Keeping our eyes open for street art and entertainment, we were aware of posters advertising an evening dance event somewhere in the vicinity.

The multicoloured 'rainbow sandpit' where children were playing, was a curiosity that awakened some concern. Was it natural? Was it safe?

Pretty-girl crocodile, weaving through the crowd;

pointing toes, high then low and counting spaces,

snaking, swaying, dipping rhythms; curls of spine.

Supple bodies, sensuous arms, splaying fingers;

dragon-cousin crocodile: breathless, chanting.

Happy laughter woven into swirls and leaps,

arabesques, pirouettes, and smiling faces.

No special dress, no explanation, dancing

all we need to know.

Posted by Gini, 21 July 2012

Last modified by Colin Hambrook, 21 July 2012

Earthbowl 4 - Homo Sapiens Sapiens.

This is the last in the series. The timing is deliberate - this is my contingency bowl.

In case time and tide conspired against 'Creating the Spectacle!' In case the event was cancelled; in case the worst case scenario swallowed up the adventure and the underwater wheelchair disappeared into oblivion.

But actually it also makes a rather splendid trophy to present, with a fanfare, to all the successful participants of the most carefully prepared and choreographed adventure - the journey across the Fleet.

Sue and the underwater wheelchair, the undeniable stars of the occasion, were backed up, supported, carried, by the skills, knowledge and talents of dedicated teams all totally inspired by her wild idea and persistent enthusiasm.

Like the legend of history, 'Creating the Spectacle!' had no power over the tide; yet forever undaunted, the team completed their mission and this new legend was fact for a day.

And like the red carnations that bloomed over the water and sailed out on the tide, the story will travel, the myth of the chairborne aquanaut will spread and grow as the journey continues.

Lapping relentlessly against
prejudice and preconceptions,
the tide of enthusiasm
rebrands the stereotype,
the metaphor that presents all
and every disability
as cheat or hero, scrounger or
object of pity. Introducing
Individuals, people with
real lives, real hearts, real connections
that link us all into one world;
one people. The diverse glory
of the human race, Homo Sapiens
Sapiens.

Posted by Gini, 28 June 2012

Last modified by Colin Hambrook, 28 June 2012

The View From Here exhibition: too much honesty?

Sitting in Residence at Salisbury Arts Centre, talking to loads of interesting people is fascinating. I wanted people to be honest with their personal responses and gut reactions, and have been frequently taken by surprise at just how much honesty I'm getting.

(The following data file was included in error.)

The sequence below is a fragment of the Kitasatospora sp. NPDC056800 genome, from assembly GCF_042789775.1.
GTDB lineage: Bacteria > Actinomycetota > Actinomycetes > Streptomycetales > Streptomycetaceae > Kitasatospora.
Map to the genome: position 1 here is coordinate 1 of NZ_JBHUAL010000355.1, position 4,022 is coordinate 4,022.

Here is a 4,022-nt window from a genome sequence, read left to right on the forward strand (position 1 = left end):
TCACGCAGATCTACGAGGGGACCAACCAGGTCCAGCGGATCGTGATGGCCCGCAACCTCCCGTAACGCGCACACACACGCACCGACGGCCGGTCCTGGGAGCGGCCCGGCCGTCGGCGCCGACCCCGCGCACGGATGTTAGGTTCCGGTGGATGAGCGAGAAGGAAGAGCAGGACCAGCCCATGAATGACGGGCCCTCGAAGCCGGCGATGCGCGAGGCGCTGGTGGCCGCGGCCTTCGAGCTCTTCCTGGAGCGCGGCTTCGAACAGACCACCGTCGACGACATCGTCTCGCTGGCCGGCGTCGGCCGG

I had this conversation with a young person as we were surrounded by Martin Bruch's Bruchlandungen:

How I relate to this is
really uncomfortable.

Like, these are the important bits of your life, yeh?
And these are the bits I throw away, y'know?

The pictures that don't work,
I only keep the good ones.

I don't want to say your life is rubbish, but
its making me think...

Posted by Gini, 2 December 2011

Last modified by Gini, 4 January 2012

Disabled - so what?

I’ve written two blogs since day out in Chichester and not posted either of them, my self-preservation instinct over-riding everything. I need to overcome this paranoia.

My fear is real, but what about the threat? The instinct to hide is a relic from my “dinosaur brain”. Threatened, like the wounded animal, I seek isolation, and I am so easily made complicit in my own marginalisation.

Integrate. Hide. They shout
from behind the barricade
of “Normal.” Is this progress?

Or an offer of safety
until the war is over?

Except this isn’t war.
This financial instability
merely an excuse to mask
the poverty of aspiration
that sees a generation
overwhelmed by its
complexity of knowledge
and its poverty
of understanding.

Times are hard; as a consumer of fringe products, I discover my choices are slowly being eroded by the decisions people are making in order to survive this financial turbulence.

As a disabled person I notice my needs are more openly ignored as people struggle for their own existence.

The hard times are actually the times when I really do need recognition and support, but I am dismayed to find the so called “New Thinking” that is designed to enable the arts to at least tread water, actually offers disabled people nothing except the encouragement to hide.

 

Integration, if offered as a catch-all solution is doomed to failure. It may seem politically modern/correct to play the "Black - so what?" card; it may be right for society, but is it right for the arts?
 
Black is not a problem - and by saying that I'm not denying that hate crime happens. I am saying that it is always totally and utterly unjustified in any shape or form. But I am also saying that people need to feel free to create from their personal perception of their uniqueness without fear, or risk of recriminations.
 
I'm proud of creating issue-based arts.  When my disability became a visible disability, people's perception of me changed, I was treated differently. Eventually I began to create this thing labelled Disability Arts.
 
Maybe I'd rather we had a bigger label. What I'm looking for is the kind of Universal that celebrates the culturally diverse and unique. And minds that are open enough to recognise all kinds of cultural diversity.
 
For me the "problem" is the way society is mentally and physically cobbled together, without much of a clue about how to change for the better. No laws or lectures will change ingrained thinking - it takes artists to do that, or a personal experience.

Posted by Gini, 26 September 2011

Last modified by Gini, 4 October 2011